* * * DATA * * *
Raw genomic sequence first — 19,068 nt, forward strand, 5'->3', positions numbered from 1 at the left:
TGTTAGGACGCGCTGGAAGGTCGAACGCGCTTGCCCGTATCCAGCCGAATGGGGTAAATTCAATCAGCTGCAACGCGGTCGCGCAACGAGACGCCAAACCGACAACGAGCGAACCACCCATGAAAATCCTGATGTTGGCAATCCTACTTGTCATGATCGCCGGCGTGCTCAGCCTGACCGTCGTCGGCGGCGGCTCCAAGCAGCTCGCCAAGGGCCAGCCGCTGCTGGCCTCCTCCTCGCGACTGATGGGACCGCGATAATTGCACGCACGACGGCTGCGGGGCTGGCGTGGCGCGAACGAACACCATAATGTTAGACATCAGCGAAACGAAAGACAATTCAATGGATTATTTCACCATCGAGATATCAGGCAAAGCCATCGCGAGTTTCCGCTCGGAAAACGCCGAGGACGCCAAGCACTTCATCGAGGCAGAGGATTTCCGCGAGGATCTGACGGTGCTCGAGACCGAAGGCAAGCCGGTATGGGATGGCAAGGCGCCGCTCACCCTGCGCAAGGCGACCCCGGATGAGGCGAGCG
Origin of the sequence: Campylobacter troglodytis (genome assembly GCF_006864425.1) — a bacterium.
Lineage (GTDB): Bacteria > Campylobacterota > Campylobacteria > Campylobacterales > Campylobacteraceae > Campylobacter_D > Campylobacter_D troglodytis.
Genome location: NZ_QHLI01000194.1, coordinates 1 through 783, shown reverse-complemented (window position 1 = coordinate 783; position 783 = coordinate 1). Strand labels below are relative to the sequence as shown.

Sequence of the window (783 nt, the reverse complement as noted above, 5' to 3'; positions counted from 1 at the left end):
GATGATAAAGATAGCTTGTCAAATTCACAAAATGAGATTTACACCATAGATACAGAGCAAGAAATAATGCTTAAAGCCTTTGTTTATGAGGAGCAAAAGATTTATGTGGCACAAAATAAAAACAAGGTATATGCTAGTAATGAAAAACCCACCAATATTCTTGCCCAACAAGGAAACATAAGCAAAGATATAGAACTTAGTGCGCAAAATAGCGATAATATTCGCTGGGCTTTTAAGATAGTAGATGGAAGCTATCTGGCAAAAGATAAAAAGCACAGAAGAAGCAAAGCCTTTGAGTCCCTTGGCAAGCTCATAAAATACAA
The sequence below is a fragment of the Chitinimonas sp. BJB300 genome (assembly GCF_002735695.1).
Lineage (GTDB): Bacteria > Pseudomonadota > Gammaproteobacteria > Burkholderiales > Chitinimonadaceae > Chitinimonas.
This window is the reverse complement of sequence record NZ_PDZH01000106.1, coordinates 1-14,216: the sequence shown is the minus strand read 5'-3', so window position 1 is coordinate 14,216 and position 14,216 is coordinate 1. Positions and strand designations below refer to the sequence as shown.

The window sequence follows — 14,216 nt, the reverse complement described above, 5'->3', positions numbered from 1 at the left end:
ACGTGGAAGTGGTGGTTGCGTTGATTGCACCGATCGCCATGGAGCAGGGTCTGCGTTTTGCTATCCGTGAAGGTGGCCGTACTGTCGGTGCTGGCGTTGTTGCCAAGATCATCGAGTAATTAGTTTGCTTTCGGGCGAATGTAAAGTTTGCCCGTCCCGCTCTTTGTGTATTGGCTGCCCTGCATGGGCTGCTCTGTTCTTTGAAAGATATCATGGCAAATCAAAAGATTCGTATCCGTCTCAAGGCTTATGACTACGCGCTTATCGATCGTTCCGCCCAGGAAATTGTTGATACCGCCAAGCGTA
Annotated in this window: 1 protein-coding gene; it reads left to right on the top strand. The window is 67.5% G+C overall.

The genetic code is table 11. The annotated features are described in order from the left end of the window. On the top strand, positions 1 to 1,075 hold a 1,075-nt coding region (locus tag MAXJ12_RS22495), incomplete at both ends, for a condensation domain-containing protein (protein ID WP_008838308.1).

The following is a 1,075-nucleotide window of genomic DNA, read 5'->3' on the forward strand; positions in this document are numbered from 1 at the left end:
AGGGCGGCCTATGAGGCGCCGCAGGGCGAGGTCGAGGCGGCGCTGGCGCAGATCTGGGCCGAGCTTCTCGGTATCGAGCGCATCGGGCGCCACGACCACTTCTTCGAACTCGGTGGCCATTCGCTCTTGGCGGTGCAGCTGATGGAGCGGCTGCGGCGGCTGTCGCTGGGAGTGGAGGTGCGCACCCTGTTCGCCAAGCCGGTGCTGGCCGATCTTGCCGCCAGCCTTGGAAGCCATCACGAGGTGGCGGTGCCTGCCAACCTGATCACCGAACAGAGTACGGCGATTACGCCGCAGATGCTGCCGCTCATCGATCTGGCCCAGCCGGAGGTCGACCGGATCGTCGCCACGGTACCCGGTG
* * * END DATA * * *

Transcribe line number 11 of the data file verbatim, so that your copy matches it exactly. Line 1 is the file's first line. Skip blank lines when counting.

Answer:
The window sequence follows — 14,216 nt, the reverse complement described above, 5'->3', positions numbered from 1 at the left end: